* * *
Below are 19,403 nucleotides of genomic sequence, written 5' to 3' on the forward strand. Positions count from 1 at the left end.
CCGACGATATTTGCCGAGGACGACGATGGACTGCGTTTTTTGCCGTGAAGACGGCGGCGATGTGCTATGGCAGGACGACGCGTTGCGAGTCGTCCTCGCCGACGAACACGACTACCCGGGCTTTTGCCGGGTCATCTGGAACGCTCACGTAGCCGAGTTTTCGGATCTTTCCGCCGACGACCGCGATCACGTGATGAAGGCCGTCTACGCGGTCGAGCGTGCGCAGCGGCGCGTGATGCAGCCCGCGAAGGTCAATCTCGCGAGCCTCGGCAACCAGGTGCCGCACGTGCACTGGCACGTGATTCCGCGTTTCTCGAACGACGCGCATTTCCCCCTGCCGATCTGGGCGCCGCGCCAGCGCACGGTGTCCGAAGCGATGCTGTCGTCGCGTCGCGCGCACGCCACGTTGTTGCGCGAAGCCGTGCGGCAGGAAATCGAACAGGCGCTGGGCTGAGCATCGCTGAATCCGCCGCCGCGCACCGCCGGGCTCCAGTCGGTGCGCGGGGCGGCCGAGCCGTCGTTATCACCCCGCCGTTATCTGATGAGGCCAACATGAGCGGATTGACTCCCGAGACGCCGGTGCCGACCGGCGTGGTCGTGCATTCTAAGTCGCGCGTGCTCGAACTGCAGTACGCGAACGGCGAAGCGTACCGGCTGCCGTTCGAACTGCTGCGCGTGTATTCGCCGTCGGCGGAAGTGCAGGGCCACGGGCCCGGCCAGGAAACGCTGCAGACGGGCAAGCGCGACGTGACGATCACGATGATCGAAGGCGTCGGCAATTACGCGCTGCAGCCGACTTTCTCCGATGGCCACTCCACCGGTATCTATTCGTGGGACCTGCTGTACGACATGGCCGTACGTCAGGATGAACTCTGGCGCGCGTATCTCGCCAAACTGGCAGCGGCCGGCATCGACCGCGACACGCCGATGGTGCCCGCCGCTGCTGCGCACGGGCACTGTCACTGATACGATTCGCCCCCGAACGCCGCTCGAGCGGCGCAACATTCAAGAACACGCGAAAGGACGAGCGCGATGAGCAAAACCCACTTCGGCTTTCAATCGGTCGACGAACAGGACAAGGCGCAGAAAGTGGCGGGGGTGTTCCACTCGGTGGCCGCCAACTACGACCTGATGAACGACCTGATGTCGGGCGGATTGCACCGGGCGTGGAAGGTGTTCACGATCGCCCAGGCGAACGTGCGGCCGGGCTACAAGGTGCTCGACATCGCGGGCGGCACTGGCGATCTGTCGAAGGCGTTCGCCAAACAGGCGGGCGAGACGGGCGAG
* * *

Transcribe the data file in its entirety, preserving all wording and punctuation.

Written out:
Below are 19,403 nucleotides of genomic sequence, written 5' to 3' on the forward strand. Positions count from 1 at the left end.
CCGACGATATTTGCCGAGGACGACGATGGACTGCGTTTTTTGCCGTGAAGACGGCGGCGATGTGCTATGGCAGGACGACGCGTTGCGAGTCGTCCTCGCCGACGAACACGACTACCCGGGCTTTTGCCGGGTCATCTGGAACGCTCACGTAGCCGAGTTTTCGGATCTTTCCGCCGACGACCGCGATCACGTGATGAAGGCCGTCTACGCGGTCGAGCGTGCGCAGCGGCGCGTGATGCAGCCCGCGAAGGTCAATCTCGCGAGCCTCGGCAACCAGGTGCCGCACGTGCACTGGCACGTGATTCCGCGTTTCTCGAACGACGCGCATTTCCCCCTGCCGATCTGGGCGCCGCGCCAGCGCACGGTGTCCGAAGCGATGCTGTCGTCGCGTCGCGCGCACGCCACGTTGTTGCGCGAAGCCGTGCGGCAGGAAATCGAACAGGCGCTGGGCTGAGCATCGCTGAATCCGCCGCCGCGCACCGCCGGGCTCCAGTCGGTGCGCGGGGCGGCCGAGCCGTCGTTATCACCCCGCCGTTATCTGATGAGGCCAACATGAGCGGATTGACTCCCGAGACGCCGGTGCCGACCGGCGTGGTCGTGCATTCTAAGTCGCGCGTGCTCGAACTGCAGTACGCGAACGGCGAAGCGTACCGGCTGCCGTTCGAACTGCTGCGCGTGTATTCGCCGTCGGCGGAAGTGCAGGGCCACGGGCCCGGCCAGGAAACGCTGCAGACGGGCAAGCGCGACGTGACGATCACGATGATCGAAGGCGTCGGCAATTACGCGCTGCAGCCGACTTTCTCCGATGGCCACTCCACCGGTATCTATTCGTGGGACCTGCTGTACGACATGGCCGTACGTCAGGATGAACTCTGGCGCGCGTATCTCGCCAAACTGGCAGCGGCCGGCATCGACCGCGACACGCCGATGGTGCCCGCCGCTGCTGCGCACGGGCACTGTCACTGATACGATTCGCCCCCGAACGCCGCTCGAGCGGCGCAACATTCAAGAACACGCGAAAGGACGAGCGCGATGAGCAAAACCCACTTCGGCTTTCAATCGGTCGACGAACAGGACAAGGCGCAGAAAGTGGCGGGGGTGTTCCACTCGGTGGCCGCCAACTACGACCTGATGAACGACCTGATGTCGGGCGGATTGCACCGGGCGTGGAAGGTGTTCACGATCGCCCAGGCGAACGTGCGGCCGGGCTACAAGGTGCTCGACATCGCGGGCGGCACTGGCGATCTGTCGAAGGCGTTCGCCAAACAGGCGGGCGAGACGGGCGAG